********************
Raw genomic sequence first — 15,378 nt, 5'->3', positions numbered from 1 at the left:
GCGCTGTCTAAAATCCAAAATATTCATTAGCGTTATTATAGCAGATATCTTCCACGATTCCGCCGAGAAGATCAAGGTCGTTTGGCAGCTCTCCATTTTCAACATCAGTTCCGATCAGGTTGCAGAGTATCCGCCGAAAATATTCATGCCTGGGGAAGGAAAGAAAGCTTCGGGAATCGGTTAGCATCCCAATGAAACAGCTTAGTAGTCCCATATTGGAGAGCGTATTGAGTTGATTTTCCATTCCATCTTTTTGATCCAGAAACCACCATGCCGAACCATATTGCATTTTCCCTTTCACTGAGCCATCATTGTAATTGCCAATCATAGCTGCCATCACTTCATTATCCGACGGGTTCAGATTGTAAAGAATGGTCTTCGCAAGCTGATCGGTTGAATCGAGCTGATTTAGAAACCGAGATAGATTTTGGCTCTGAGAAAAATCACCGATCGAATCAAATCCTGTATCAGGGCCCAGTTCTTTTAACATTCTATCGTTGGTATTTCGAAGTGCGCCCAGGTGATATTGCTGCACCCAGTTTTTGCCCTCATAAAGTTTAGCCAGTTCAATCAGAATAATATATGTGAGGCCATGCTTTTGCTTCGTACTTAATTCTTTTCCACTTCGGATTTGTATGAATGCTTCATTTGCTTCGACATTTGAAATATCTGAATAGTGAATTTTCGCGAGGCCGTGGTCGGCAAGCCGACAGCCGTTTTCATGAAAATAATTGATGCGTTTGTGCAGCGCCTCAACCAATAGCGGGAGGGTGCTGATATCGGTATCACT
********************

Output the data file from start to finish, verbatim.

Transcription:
Raw genomic sequence first — 15,378 nt, 5'->3', positions numbered from 1 at the left:
GCGCTGTCTAAAATCCAAAATATTCATTAGCGTTATTATAGCAGATATCTTCCACGATTCCGCCGAGAAGATCAAGGTCGTTTGGCAGCTCTCCATTTTCAACATCAGTTCCGATCAGGTTGCAGAGTATCCGCCGAAAATATTCATGCCTGGGGAAGGAAAGAAAGCTTCGGGAATCGGTTAGCATCCCAATGAAACAGCTTAGTAGTCCCATATTGGAGAGCGTATTGAGTTGATTTTCCATTCCATCTTTTTGATCCAGAAACCACCATGCCGAACCATATTGCATTTTCCCTTTCACTGAGCCATCATTGTAATTGCCAATCATAGCTGCCATCACTTCATTATCCGACGGGTTCAGATTGTAAAGAATGGTCTTCGCAAGCTGATCGGTTGAATCGAGCTGATTTAGAAACCGAGATAGATTTTGGCTCTGAGAAAAATCACCGATCGAATCAAATCCTGTATCAGGGCCCAGTTCTTTTAACATTCTATCGTTGGTATTTCGAAGTGCGCCCAGGTGATATTGCTGCACCCAGTTTTTGCCCTCATAAAGTTTAGCCAGTTCAATCAGAATAATATATGTGAGGCCATGCTTTTGCTTCGTACTTAATTCTTTTCCACTTCGGATTTGTATGAATGCTTCATTTGCTTCGACATTTGAAATATCTGAATAGTGAATTTTCGCGAGGCCGTGGTCGGCAAGCCGACAGCCGTTTTCATGAAAATAATTGATGCGTTTGTGCAGCGCCTCAACCAATAGCGGGAGGGTGCTGATATCGGTATCACT